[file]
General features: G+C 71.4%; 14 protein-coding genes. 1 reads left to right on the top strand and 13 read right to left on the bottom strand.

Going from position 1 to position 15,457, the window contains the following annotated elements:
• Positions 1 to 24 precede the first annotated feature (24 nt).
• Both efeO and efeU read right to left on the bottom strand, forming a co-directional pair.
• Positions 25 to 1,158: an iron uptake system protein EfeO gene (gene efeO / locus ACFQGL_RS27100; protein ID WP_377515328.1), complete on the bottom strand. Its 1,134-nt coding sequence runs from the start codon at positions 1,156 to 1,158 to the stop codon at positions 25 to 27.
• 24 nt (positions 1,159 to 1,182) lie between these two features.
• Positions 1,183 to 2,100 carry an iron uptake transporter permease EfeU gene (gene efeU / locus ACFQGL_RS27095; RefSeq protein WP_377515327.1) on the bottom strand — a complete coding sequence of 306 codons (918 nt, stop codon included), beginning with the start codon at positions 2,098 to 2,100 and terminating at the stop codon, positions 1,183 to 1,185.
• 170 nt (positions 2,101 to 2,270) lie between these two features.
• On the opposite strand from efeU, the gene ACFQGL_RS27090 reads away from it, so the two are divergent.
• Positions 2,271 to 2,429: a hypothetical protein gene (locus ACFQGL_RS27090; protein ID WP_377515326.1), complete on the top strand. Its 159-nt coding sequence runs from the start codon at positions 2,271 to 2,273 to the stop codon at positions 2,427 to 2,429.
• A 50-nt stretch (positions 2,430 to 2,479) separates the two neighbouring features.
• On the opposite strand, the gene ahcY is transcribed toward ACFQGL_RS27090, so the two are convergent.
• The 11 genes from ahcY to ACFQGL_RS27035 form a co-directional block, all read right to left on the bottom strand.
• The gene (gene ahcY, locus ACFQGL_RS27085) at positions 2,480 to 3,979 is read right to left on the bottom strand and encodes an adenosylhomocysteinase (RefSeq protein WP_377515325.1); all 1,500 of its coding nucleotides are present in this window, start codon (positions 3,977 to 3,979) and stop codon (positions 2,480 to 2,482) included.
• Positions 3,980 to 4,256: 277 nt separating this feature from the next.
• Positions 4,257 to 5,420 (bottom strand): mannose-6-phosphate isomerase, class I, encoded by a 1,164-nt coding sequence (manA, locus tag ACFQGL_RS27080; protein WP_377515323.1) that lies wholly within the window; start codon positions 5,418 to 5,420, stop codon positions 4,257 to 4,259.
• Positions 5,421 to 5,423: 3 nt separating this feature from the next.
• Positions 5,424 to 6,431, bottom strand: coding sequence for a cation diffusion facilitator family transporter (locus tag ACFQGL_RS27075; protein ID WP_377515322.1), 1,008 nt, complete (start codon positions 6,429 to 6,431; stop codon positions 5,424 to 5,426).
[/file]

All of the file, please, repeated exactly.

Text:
General features: G+C 71.4%; 14 protein-coding genes. 1 reads left to right on the top strand and 13 read right to left on the bottom strand.

Going from position 1 to position 15,457, the window contains the following annotated elements:
• Positions 1 to 24 precede the first annotated feature (24 nt).
• Both efeO and efeU read right to left on the bottom strand, forming a co-directional pair.
• Positions 25 to 1,158: an iron uptake system protein EfeO gene (gene efeO / locus ACFQGL_RS27100; protein ID WP_377515328.1), complete on the bottom strand. Its 1,134-nt coding sequence runs from the start codon at positions 1,156 to 1,158 to the stop codon at positions 25 to 27.
• 24 nt (positions 1,159 to 1,182) lie between these two features.
• Positions 1,183 to 2,100 carry an iron uptake transporter permease EfeU gene (gene efeU / locus ACFQGL_RS27095; RefSeq protein WP_377515327.1) on the bottom strand — a complete coding sequence of 306 codons (918 nt, stop codon included), beginning with the start codon at positions 2,098 to 2,100 and terminating at the stop codon, positions 1,183 to 1,185.
• 170 nt (positions 2,101 to 2,270) lie between these two features.
• On the opposite strand from efeU, the gene ACFQGL_RS27090 reads away from it, so the two are divergent.
• Positions 2,271 to 2,429: a hypothetical protein gene (locus ACFQGL_RS27090; protein ID WP_377515326.1), complete on the top strand. Its 159-nt coding sequence runs from the start codon at positions 2,271 to 2,273 to the stop codon at positions 2,427 to 2,429.
• A 50-nt stretch (positions 2,430 to 2,479) separates the two neighbouring features.
• On the opposite strand, the gene ahcY is transcribed toward ACFQGL_RS27090, so the two are convergent.
• The 11 genes from ahcY to ACFQGL_RS27035 form a co-directional block, all read right to left on the bottom strand.
• The gene (gene ahcY, locus ACFQGL_RS27085) at positions 2,480 to 3,979 is read right to left on the bottom strand and encodes an adenosylhomocysteinase (RefSeq protein WP_377515325.1); all 1,500 of its coding nucleotides are present in this window, start codon (positions 3,977 to 3,979) and stop codon (positions 2,480 to 2,482) included.
• Positions 3,980 to 4,256: 277 nt separating this feature from the next.
• Positions 4,257 to 5,420 (bottom strand): mannose-6-phosphate isomerase, class I, encoded by a 1,164-nt coding sequence (manA, locus tag ACFQGL_RS27080; protein WP_377515323.1) that lies wholly within the window; start codon positions 5,418 to 5,420, stop codon positions 4,257 to 4,259.
• Positions 5,421 to 5,423: 3 nt separating this feature from the next.
• Positions 5,424 to 6,431, bottom strand: coding sequence for a cation diffusion facilitator family transporter (locus tag ACFQGL_RS27075; protein ID WP_377515322.1), 1,008 nt, complete (start codon positions 6,429 to 6,431; stop codon positions 5,424 to 5,426).